Season of Light – more


When I left Reynolds House this morning it was still dark, and I wasn’t expecting the ice beneath my feet on the deck and stairs. It is pure reflexes when you are flailing for balance – a successful flail, in this case, and I kept my footing. Things are still pretty tender where I had my back surgery, apparently, although I forget that little wounded area most of the day, my recovery has been so remarkable. My mood wasn’t one so much of fear as exhilaration: gratitude for medical science, and for whatever quirks have made my resumption of normal life so good. I picked my way along the paving stones and down the school drive in the dark. It was cold – ice cold, clearly – and I was the only one out, although I could see that Andy Rodford, Director of Senior School, was already in his office.

It is almost the shortest day of the year, when the sun is lowest in the sky and now, a few hours later, the sun is just above the treetops over Victoria It is gleaming on the wet grass of the front field, gradually melting the white dusting of frost on the turf as it moves across the sky and the shadows move with it. On the phone this morning, our Director of Junior School, Nancy Richards, told me that they had just an amazing Primary Concert last night, a festive climax to the term. Earlier in the week, the Middle School regaled everyone in their Christmas Band Concert. But this morning things are quieter.

So far today I have had a few phone calls, and a conference call, and sent a few emails. A scan of my schedule revealed I could go out and buy a couple of presents. I also scanned some of the blogs I follow, quite random little darts from the outside world into this world of SMUS. For instance, I learned on the blog of Outside Magazine, that the bowline, a knot I have always trusted, is not so dependable in mountain-climbing situations. On the Harvard Business Review blog I discovered that what people regretted most about their careers could be instructive: one of the top five was that people wished they had made better use of their time in school. Somehow I don’t think I can use this lesson on our own SMUS students; they need lessons that are a bit more immediate. In the Analects blog from the Economist magazine, which comments weekly on events in China, the author pondered the cultural meaning of the clothing worn by this year’s Nobel Prize winner for literature, Mo Yan. Finally, again from Outside Magazine, I learned of the death at age 93 of mountaineer Maurice Herzog, the first man to climb to Annapurna, in Nepal, in 1950. At that time it was the highest ascent of any mountain on earth; Everest had not yet been conquered. He wrote a book about this climb, which is one of the classics of the genre. Three years ago, my wife, Joan, and I sat at the top of Poon Hill in the middle of the Annapurna Range, where we could view several of the highest mountains in the world. I wrote about it here, on my travel blog. I went to  and downloaded his book to my Kindle, called simply Annapurna. I will read it over the holidays, indulging one of my favorite passions and pastimes.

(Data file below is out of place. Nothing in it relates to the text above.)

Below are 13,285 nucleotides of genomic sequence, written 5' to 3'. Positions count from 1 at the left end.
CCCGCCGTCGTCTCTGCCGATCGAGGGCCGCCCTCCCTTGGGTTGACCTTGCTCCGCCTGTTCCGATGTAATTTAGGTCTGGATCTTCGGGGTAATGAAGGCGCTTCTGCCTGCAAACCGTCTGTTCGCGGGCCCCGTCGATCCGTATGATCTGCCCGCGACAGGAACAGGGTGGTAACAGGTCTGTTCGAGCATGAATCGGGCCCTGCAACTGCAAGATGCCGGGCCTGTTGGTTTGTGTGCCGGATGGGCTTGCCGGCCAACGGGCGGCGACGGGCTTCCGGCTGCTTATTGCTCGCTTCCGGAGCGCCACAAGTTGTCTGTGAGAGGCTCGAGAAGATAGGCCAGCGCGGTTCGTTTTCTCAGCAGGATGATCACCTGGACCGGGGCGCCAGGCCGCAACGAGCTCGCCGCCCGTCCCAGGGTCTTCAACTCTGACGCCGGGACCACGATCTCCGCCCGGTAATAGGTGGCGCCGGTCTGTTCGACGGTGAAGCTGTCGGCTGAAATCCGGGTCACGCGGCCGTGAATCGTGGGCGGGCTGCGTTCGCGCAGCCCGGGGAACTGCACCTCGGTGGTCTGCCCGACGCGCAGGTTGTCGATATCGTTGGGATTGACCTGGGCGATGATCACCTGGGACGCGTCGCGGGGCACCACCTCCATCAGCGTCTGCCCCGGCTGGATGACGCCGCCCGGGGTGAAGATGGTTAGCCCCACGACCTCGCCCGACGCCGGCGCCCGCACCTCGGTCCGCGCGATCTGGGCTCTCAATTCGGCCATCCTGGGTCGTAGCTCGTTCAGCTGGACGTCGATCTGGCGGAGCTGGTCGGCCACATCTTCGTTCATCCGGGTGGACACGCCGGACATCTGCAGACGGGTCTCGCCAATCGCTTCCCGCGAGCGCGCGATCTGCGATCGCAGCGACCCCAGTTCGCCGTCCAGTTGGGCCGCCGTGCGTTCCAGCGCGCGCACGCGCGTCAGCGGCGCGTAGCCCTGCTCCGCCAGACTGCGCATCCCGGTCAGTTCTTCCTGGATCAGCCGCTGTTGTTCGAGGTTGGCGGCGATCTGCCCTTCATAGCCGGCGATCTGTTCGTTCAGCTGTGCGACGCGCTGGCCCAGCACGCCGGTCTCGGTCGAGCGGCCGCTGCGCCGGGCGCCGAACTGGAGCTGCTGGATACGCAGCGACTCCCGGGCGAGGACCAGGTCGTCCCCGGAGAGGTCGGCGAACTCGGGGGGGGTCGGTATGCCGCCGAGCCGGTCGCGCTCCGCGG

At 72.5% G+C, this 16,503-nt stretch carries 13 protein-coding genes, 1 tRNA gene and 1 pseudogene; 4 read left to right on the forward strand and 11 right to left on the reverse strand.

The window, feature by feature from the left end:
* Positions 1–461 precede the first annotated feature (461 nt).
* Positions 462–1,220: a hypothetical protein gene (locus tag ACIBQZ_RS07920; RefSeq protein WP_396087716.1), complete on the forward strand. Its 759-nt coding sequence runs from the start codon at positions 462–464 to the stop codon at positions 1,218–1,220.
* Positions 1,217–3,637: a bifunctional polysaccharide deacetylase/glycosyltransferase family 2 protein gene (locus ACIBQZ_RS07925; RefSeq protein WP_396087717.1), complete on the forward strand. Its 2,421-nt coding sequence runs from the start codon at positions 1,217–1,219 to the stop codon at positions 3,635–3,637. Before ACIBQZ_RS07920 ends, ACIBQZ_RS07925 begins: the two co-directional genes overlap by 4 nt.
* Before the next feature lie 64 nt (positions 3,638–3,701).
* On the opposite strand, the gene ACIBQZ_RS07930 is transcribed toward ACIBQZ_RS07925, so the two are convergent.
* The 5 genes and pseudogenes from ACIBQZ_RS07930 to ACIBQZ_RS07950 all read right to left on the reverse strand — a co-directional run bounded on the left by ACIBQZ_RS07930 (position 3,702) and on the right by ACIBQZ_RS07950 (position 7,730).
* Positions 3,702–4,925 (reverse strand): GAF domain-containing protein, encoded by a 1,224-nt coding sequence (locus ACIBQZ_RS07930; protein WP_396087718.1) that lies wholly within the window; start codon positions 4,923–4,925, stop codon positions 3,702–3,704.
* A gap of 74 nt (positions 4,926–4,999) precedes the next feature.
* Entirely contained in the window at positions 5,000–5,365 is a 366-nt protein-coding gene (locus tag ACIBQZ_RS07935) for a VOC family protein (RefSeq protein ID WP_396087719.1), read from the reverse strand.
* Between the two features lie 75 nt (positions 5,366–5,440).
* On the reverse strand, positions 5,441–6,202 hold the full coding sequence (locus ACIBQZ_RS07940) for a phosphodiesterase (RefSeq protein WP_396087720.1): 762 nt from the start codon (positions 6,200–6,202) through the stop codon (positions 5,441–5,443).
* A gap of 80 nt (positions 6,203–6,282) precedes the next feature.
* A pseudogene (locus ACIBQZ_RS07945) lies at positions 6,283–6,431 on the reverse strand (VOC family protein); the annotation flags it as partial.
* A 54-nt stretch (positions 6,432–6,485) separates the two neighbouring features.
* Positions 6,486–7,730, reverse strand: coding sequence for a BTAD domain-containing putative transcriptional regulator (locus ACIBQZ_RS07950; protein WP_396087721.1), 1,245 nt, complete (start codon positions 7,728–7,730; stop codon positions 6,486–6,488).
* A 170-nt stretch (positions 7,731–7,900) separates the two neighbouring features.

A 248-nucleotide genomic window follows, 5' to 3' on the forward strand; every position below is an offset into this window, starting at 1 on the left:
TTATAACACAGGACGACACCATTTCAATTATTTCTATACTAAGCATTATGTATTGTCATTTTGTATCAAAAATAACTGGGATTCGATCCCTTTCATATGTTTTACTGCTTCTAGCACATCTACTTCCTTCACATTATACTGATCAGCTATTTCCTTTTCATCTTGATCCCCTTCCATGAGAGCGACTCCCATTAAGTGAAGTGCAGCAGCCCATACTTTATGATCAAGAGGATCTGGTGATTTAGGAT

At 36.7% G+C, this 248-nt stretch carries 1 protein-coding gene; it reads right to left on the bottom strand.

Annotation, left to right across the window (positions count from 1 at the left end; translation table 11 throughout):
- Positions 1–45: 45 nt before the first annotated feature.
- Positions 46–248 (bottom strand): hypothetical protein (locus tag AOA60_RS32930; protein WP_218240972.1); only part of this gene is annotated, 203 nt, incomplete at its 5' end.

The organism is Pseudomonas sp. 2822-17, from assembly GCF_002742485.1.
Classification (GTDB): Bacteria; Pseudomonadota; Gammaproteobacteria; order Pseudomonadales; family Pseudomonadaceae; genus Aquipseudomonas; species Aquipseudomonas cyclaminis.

I imagine nearly every reader of this blog will also be a reader of books during the holiday season. Enjoy your time, your families, your reading, and this season of light.


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